Career / News

Top 10 Salesforce Ecosystem Trends in 2024: The Good, the Bad, and the Ugly

By Ben McCarthy

We’re just over halfway through the year, and so far 2024 has had its ups and downs for the Salesforce ecosystem. We kicked off the year with yet more layoffs, as well as further warning signs of a weakening job market and candidate saturation. There’s also been the promise of AI saving not just the Salesforce ecosystem, but the world. 

Let’s take a look at ten good, bad, and ugly trends that we have seen in the Salesforce ecosystem so far this year!

1. Salesforce Job Market Reset

The weakening job market is one of the biggest changes and most talked about subjects in the Salesforce ecosystem in recent years. Macroeconomic turmoil, layoffs, tightening budgets, and an increase in entry-level talent have led to an increase in available candidates, while the number of open roles available has sharply declined. 

This has meant for the first time ever, the Salesforce job market is extremely competitive. Whilst entry-level talents are finding it almost impossible to land their first role, signaling “The End of an Era for “Easy” Salesforce Jobs”, experienced Salesforce talent is having to work hard to compete against others who might have been laid off. 

This all points to a market reset for Salesforce. Candidates have enjoyed employers fighting over their Salesforce skills for years, which has pushed up salaries as demand has skyrocketed. But now, the opposite effect is happening – candidates are reporting that salaries are much lower than they have previously been offered.  

Although we don’t have any hard statistics on this, our first annual SF Ben Salesforce Salary Survey is due to be released in the next couple of months, where we will see exactly what roles are being paid across the global market. 

2. CRM Falls Out of Favor With Wall Street

On the 29th May 2024, Salesforce missed their revenue forecast for the first time since 2006, reporting $9.13 billion vs. $9.17 billion expected which was an 11% YoY increase. Salesforce has historically been a darling of Wall Street, but this news sent Salesforce shares down over 21%.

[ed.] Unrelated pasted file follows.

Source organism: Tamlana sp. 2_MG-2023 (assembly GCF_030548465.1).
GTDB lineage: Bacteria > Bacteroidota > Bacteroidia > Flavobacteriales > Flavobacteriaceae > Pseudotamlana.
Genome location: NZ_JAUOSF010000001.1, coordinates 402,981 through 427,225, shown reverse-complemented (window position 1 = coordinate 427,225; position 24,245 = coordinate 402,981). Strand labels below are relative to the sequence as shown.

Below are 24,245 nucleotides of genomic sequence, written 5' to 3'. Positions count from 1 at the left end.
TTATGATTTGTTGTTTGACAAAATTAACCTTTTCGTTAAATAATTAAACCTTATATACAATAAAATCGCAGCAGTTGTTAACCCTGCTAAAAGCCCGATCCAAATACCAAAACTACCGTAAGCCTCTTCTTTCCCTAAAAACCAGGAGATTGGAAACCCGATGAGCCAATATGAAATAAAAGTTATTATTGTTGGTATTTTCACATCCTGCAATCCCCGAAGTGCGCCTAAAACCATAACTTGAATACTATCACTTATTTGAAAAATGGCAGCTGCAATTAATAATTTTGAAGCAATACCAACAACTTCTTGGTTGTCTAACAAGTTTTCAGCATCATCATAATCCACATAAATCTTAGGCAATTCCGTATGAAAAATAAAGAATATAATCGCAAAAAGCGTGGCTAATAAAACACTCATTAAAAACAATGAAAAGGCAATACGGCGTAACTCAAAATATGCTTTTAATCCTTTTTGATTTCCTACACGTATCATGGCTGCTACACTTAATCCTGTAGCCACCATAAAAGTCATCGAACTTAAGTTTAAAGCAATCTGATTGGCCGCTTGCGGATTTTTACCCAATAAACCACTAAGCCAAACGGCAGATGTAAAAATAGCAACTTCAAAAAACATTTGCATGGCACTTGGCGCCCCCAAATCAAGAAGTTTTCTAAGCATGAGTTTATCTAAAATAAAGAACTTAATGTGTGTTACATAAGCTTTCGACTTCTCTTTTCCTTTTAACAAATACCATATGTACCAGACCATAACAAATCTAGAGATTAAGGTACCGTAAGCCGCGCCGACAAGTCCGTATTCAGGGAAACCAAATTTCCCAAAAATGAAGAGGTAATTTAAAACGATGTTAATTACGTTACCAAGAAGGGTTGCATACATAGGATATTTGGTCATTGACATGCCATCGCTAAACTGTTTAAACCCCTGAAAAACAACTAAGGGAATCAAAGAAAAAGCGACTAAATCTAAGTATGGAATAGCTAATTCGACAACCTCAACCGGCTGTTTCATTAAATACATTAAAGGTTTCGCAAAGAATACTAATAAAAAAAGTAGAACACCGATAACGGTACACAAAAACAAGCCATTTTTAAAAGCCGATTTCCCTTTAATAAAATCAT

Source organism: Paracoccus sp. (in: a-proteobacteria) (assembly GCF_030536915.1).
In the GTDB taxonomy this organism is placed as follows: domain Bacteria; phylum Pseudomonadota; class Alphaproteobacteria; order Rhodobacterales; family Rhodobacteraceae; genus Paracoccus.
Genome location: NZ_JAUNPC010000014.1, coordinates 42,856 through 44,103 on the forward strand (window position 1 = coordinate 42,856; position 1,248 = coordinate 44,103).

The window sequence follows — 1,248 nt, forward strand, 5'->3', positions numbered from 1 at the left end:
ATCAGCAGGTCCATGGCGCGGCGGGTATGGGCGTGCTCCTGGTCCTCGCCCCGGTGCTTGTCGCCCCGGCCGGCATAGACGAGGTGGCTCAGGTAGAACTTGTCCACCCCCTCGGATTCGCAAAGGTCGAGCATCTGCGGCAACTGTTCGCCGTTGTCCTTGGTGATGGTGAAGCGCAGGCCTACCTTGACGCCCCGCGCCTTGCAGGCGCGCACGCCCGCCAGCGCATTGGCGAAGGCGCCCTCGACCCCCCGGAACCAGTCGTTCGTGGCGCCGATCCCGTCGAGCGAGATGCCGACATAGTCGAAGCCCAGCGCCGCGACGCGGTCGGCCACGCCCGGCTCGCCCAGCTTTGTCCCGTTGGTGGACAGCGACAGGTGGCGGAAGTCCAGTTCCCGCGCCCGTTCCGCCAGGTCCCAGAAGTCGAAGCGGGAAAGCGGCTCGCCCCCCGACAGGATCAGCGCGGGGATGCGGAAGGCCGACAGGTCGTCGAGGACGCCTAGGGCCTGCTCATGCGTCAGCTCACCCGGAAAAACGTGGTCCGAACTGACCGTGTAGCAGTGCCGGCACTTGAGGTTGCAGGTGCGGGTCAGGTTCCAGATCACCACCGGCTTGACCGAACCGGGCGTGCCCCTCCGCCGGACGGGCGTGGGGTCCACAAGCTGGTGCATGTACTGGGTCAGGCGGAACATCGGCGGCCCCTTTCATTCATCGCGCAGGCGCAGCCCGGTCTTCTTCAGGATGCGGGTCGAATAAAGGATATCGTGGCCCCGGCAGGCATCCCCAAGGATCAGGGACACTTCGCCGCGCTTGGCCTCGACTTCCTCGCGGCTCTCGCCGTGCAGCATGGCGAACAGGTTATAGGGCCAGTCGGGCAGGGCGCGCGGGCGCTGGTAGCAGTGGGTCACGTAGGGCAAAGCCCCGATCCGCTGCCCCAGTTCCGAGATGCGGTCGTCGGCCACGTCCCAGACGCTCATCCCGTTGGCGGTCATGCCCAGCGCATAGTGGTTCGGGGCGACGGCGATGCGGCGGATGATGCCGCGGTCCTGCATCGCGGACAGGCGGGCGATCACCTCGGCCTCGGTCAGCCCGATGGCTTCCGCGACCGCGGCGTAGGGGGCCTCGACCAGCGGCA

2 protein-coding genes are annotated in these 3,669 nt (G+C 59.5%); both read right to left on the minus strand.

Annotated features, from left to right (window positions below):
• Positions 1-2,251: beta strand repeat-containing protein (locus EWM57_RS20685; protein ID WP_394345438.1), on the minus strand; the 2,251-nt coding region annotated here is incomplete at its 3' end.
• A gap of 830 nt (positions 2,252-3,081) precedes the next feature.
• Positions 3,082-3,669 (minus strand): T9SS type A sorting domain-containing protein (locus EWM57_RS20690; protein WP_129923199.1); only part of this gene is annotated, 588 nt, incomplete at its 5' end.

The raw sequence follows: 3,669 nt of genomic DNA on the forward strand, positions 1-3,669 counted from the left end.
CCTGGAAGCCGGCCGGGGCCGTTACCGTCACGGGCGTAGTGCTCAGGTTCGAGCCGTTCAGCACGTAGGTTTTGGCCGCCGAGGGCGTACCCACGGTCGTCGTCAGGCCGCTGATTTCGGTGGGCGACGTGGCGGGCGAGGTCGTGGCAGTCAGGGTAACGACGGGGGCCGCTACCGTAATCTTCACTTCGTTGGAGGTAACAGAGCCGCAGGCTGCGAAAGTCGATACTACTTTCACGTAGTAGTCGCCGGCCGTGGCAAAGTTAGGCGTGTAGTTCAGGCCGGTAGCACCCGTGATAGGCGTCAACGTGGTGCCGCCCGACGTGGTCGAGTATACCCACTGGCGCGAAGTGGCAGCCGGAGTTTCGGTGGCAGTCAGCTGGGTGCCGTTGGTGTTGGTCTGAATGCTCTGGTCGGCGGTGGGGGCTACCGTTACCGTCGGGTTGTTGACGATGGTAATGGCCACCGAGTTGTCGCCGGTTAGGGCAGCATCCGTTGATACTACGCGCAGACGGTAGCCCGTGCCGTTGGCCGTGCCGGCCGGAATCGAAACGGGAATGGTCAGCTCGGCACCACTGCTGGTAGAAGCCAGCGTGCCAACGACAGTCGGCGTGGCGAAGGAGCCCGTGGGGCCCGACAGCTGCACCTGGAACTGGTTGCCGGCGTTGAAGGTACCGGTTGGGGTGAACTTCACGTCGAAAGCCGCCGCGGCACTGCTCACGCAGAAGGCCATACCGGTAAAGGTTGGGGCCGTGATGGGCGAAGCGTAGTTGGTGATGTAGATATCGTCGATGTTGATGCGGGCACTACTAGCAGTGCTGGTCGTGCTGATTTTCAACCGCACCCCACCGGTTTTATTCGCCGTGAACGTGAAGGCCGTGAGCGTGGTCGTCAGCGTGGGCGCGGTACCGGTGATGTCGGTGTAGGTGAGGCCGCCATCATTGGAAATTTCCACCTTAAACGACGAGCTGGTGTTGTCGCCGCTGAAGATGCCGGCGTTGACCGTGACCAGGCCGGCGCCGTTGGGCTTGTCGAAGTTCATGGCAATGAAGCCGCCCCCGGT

Although 11% growth for a company the size of Salesforce is still impressive and in line with recent quarters, the stock and industry have been hyped by promises of AI-enabled technology that haven’t materialized (as of yet). Salesforce only recently made their flagship Copilot product generally available in April, so it’s not feasible to expect it to affect this quarter’s growth. 

Nevertheless, this isn’t a good look for Salesforce’s stock. 

3. Salesforce Is Still a Major Cloud Player

Despite the negative headlines and the fact that AI may not be the silver lining people were hoping for in 2024, Salesforce is still performing well in the Cloud CRM space. 

They are the supreme market leaders in CRM and have market-leading products across Sales, Service, Marketing, CDP (Data Cloud), Integration (Mulesoft), Business Intelligence (Tableau), and Business Messaging (Slack). Salesforce sits amongst a minority of companies in the world that hold this kind of market dominance in the B2B sector.

Salesforce receives its fair share of criticism for a lack of integration and innovation between its products. There is no doubt that they have created an ecosystem of products that perfectly complement each other and aim to support the success of its customers.

Innovation may be something that Salesforce needs to work on in the coming years. An area that is particularly interesting to me is the agnostic approach Salesforce is taking to LLMs. You can now easily create Prompts, as well as choose models from different providers for different tasks. 

In addition, with Parker Harris, Salesforce CTO and co-founder moving full-time to Slack, I’m sure we are going to see great things happen from the man who brought us the core Salesforce platform and Salesforce Lightning.